Statins to manage CV risk according to new ACC/AHA guidelines on CV prevention
The American College of Cardiology (ACC) and the American Heart Association (AHA) have published four new guidelines that focus on the prevention of cardiovascular (CV) disease. The guidelines discuss better risk assessment and management of cholesterol, lifestyle and weight.
Both the ACC and the AHA aim to prevent CV disease and improve care of people living with or at risk of CV disease. The guidelines should help at achieving this, by providing guidance to various health care professionals (including primary care physicians, pharmacists, nurses and specialists) in how to best manage care, based on evidence up through 2011.
CV risk assessmentOne of the guidelines introduces a new way to estimate a patient’s risk of having an atherosclerotic CV disease event in the next 10 years, incorporating the patient’s age, sex, total and HDL cholesterol, systolic blood pressure, blood pressure treatment, diabetes and smoking. In contrast to previous risk assessment tools, the new equation considers risk of stroke. It should help predict which patients will benefit most from interventions. Additional factors are discussed that may help to further define a patient’s risk.
Modifying cholesterol levelsThe guideline that deals with management of blood cholesterol levels no longer gives hard treatment targets for LDL and non-HDL cholesterol. Rather, it is recommended that an appropriate intensity of therapy is determined for a given patient, in order to reduce his or her risk in combination with a heart-healthy lifestyle. The guideline advises to give statin therapy irrespective of LDL cholesterol levels, thus frequent blood testing is no longer recommended.
Among all lipid-lowering therapies, statins show the strongest evidence for a favourable risk-benefit ratio. Four groups of patients are described that are considered to benefit the most from statin therapy: those with a history of CV disease, those with LDL-c>190 mg/dL, patients with diabetes aged 40-75 without a history of clinical atherosclerotic CV disease and LDL-c of 70-189 mg/dL, those with a 10-year CV risk according to the new equation but without a history of CV disease.
Based on the new guideline, the number of patients receiving statin therapy is expected to increase. The guideline recommends that the first two groups receive high-intensity statin therapy, and when moderate-intensity treatment may suffice, based on the new risk assessment equation.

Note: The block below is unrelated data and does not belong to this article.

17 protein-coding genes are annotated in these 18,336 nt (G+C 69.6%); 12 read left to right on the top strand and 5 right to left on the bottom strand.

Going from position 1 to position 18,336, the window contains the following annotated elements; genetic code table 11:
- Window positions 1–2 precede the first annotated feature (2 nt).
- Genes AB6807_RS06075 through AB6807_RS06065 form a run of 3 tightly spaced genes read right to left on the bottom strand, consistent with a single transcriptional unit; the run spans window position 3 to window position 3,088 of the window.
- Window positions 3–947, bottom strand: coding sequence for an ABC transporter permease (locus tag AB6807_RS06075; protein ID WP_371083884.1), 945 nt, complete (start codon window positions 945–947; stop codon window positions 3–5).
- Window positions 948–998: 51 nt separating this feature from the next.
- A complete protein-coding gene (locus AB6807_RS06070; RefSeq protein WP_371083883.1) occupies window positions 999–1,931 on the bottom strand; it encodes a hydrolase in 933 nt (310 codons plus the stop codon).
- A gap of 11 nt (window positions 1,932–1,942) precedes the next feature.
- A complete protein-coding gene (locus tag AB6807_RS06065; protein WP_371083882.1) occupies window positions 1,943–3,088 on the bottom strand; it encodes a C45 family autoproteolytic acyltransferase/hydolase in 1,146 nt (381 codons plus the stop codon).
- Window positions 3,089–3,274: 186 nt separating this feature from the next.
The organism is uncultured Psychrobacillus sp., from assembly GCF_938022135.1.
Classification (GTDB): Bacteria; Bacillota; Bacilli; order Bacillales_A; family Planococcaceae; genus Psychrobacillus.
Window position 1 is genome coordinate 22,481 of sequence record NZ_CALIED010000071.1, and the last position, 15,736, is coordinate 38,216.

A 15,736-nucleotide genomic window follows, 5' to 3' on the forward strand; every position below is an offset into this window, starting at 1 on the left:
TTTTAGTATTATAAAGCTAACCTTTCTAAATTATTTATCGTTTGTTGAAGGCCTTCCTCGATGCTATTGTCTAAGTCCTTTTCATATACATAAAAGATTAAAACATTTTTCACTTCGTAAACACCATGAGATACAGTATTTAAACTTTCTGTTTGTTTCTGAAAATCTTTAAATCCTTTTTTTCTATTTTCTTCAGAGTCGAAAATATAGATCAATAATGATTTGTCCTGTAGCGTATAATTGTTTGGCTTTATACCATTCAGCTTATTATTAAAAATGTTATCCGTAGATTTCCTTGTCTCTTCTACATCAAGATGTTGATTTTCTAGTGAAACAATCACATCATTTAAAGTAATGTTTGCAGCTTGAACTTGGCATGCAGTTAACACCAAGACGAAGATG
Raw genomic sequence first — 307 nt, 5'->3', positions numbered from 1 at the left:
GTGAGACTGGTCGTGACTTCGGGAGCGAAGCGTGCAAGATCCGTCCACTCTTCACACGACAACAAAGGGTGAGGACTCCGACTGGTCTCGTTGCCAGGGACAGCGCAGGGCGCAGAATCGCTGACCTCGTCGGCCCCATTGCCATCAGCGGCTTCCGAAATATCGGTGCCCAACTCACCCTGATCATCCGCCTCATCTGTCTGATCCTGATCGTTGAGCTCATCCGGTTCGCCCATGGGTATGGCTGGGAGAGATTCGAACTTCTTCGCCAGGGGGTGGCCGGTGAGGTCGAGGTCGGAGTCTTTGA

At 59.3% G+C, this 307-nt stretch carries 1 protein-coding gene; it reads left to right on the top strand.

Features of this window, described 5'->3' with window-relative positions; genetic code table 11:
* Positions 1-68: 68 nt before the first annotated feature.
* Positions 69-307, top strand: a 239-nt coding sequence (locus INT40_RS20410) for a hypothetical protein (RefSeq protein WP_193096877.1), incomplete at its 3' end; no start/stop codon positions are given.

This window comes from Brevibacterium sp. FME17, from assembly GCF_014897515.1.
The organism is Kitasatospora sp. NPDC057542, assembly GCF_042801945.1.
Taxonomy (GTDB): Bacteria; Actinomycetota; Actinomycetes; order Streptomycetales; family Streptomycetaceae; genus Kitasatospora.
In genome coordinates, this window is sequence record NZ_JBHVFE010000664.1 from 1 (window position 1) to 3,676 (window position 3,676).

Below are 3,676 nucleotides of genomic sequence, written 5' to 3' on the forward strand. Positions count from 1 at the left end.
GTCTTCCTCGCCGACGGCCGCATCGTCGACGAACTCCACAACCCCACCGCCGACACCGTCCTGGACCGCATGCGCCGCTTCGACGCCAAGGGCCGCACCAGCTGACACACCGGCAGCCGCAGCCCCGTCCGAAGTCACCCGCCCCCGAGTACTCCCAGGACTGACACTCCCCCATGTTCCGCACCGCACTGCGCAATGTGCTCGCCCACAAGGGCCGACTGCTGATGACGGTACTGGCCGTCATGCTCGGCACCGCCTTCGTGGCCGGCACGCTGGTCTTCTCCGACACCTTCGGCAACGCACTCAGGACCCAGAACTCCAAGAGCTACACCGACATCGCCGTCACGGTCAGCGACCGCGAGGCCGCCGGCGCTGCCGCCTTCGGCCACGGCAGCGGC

Lifestyle managementThe guideline on lifestyle management focuses on the importance of a healthy dietary pattern, which included many fruits, vegetables, whole grains, low-fat dairy, legumes, fish, poultry, and nuts, while sweets, sugar-sweetened beverages and red meats should be consumed with moderation. Evidence is provided that restricted intake of saturated fat and trans-fat can reduce cholesterol levels, and that sodium restriction can help reduce blood pressure.
40 minutes of moderate-to-vigourous physical activity on 3 to 4 days a week is recommended.
Management of overweight and obesityThe last new ACC/AHA guideline considers maintenance of a healthy weight, and was developed in collaboration with the Obesity Society. It is recommended to use body mass index as a quick first evaluation, to be complemented by a measurement of waist circumference, in order to determine risk of CV disease, diabetes and death.
Evidence is given that even modest weight loss of about 3-5% is associated with clinically meaningful benefits. No specific diet is recommended to achieve weight loss. Rather, recommendations to reduce caloric intake should be based on patient preferences and health status.
The guideline strongly advises at least 6 months of counselling on diet and exercise, or even comprehensive specialised programmes to loose weight.
Bariatric surgery is considered an appropriate option in patients with a BMI of >35 kg/m2 and obesity-related comorbidities, or with BMI >40 kg/m2 regardless of comorbidities.
2013 ACC/AHA Guideline on the Assessment of Cardiovascular Risk: A Report of the American College of Cardiology/American Heart Association Task Force on Practice Guidelines Goff DC, Lloyd-Jones DM, Bennett G, et al., J Am Coll Cardiol. Published online November 12, 2013. doi:10.1016/j.jacc.2013.11.005
2013 ACC/AHA Guideline on the Treatment of Blood Cholesterol to Reduce Atherosclerotic Cardiovascular Risk in Adults: A Report of the American College of Cardiology/American Heart Association Task Force on Practice Guidelines Stone NJ, Robinson J, Lichtenstein AH, et al., J Am Coll Cardiol. Published online November 12, 2013. doi:10.1016/j.jacc.2013.11.002
2013 AHA/ACC Guideline on Lifestyle Management to Reduce Cardiovascular Risk: A Report of the American College of Cardiology/American Heart Association Task Force on Practice Guidelines Eckel RH, Jakicic JM, Ard JD et al., J Am Coll Cardiol. Published online November 12, 2013. doi:10.1016/j.jacc.2013.11.003
2013 AHA/ACC/TOS Guideline for the Management of Overweight and Obesity in Adults: A Report of the American College of Cardiology/American Heart Association Task Force on Practice Guidelines and The Obesity Society Jensen MD, Ryan DH, Apovian CM, et al., J Am Coll Cardiol. Published online November 12, 2013. doi:10.1016/j.jacc.2013.11.004